Rector's Letter - November 2003
My dear friends,
"Your sins shall find you out!" It sounds a terribly old fashioned sort of maxim, the sort you used to see on dull posters at railway stations, or pushed into your hands by bill-board clad evangelists handing out closely-typed tracts on street corners. What ever happened to that sort of evangelism?
We have got terribly sensitive about such things in recent years. It is so much more comfortable to preach love and mercy. But we forgot that the idea of mercy was meaningless unless juxtaposed to a concept of guilt. It is a terrible indictment on our moral character that we don't seem motivated by a belief in what is right, we do what we believe we can get away with. Research on the use of CCTV security cameras suggests that a knowledge that we are being watched is one of the greatest possible motivating factors governing human behaviour.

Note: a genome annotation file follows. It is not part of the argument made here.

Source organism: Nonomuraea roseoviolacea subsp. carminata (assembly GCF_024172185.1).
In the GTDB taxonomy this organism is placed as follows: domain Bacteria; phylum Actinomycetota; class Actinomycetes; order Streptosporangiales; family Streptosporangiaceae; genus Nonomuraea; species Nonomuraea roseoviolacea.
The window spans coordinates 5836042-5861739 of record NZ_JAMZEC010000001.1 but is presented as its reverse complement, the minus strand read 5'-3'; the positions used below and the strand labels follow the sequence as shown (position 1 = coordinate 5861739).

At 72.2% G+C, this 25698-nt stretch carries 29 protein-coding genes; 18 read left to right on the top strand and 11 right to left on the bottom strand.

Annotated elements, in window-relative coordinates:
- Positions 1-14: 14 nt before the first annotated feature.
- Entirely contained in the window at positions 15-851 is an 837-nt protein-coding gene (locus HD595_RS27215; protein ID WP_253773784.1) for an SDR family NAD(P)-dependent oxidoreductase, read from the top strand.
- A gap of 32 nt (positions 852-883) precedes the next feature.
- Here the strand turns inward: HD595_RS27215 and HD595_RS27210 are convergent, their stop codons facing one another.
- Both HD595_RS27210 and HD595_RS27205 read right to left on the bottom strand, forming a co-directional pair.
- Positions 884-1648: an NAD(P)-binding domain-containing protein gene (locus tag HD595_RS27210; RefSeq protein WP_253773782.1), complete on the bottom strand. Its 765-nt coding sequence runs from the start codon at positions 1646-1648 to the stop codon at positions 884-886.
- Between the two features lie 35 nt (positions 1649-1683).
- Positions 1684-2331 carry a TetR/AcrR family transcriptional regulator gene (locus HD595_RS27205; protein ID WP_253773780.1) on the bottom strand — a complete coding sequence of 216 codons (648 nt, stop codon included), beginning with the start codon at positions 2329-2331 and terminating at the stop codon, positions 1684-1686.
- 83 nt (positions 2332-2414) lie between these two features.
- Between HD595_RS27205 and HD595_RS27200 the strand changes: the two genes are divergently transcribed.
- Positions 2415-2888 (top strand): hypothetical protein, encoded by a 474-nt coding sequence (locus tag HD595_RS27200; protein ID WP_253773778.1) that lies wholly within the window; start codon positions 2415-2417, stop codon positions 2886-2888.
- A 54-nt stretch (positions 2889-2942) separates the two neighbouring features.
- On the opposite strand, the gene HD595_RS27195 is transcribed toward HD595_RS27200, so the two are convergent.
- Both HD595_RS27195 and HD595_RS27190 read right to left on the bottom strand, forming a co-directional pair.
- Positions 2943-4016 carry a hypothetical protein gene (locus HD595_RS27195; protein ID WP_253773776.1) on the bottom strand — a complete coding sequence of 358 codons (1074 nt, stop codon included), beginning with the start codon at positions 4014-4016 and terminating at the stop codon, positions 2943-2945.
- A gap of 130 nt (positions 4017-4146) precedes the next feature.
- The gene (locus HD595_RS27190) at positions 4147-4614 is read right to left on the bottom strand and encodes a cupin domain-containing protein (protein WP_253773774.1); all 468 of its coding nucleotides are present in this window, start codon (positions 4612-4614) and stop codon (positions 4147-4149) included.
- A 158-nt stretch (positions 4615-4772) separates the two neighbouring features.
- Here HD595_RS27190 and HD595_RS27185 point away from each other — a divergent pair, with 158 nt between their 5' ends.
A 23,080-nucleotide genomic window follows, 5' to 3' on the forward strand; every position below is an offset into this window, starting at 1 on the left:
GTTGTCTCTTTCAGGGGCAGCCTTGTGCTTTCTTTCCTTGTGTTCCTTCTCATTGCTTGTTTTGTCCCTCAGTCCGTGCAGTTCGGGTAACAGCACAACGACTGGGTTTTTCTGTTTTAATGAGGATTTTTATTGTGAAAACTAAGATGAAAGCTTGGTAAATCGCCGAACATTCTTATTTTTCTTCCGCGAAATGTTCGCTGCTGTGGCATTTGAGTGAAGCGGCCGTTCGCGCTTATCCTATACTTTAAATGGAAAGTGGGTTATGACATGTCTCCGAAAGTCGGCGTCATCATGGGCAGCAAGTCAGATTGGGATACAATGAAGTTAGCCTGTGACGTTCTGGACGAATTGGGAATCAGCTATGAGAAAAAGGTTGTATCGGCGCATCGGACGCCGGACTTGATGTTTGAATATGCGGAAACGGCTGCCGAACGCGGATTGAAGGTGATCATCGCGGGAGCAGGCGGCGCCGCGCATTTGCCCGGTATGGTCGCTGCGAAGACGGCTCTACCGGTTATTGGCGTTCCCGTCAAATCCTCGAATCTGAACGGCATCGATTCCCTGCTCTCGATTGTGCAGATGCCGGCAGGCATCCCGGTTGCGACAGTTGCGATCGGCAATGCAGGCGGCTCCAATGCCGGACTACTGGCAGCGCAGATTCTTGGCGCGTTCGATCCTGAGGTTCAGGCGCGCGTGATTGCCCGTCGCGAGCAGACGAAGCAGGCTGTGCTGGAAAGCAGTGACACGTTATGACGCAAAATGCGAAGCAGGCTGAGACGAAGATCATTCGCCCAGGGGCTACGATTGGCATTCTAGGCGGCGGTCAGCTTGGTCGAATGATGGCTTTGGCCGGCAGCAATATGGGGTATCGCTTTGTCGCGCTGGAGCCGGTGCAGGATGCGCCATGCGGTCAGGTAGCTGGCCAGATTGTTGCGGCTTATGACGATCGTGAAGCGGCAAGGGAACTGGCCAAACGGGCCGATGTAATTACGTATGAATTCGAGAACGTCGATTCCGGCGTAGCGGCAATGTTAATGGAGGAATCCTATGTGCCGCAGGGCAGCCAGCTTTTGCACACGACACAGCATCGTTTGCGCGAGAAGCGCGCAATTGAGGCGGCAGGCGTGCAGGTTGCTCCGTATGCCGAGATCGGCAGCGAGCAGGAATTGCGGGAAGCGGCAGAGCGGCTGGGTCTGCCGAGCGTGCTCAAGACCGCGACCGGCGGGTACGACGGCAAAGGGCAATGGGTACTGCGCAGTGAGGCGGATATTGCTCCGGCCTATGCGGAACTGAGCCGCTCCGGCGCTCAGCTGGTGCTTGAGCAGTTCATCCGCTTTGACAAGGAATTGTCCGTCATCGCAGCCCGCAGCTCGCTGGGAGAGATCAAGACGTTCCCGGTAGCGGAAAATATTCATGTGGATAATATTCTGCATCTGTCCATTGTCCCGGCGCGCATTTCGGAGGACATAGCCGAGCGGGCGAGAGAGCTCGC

In recent days, some have found to their very great cost that things they believed were safely hidden from sight could in fact be made visible to all. Policemen flaunted their racial prejudice when they thought no-one was looking, athletes took drugs they believed no-one could detect. Perhaps no-one ever cared enough to say to them "your sins will find you out"?
Instead, their lives are ruined, their honour lost and their plans utterly destroyed because they couldn't believe anyone was watching. In a strange sort of way, preaching judgement may have been the most compassionate and merciful thing anyone could have done for them.
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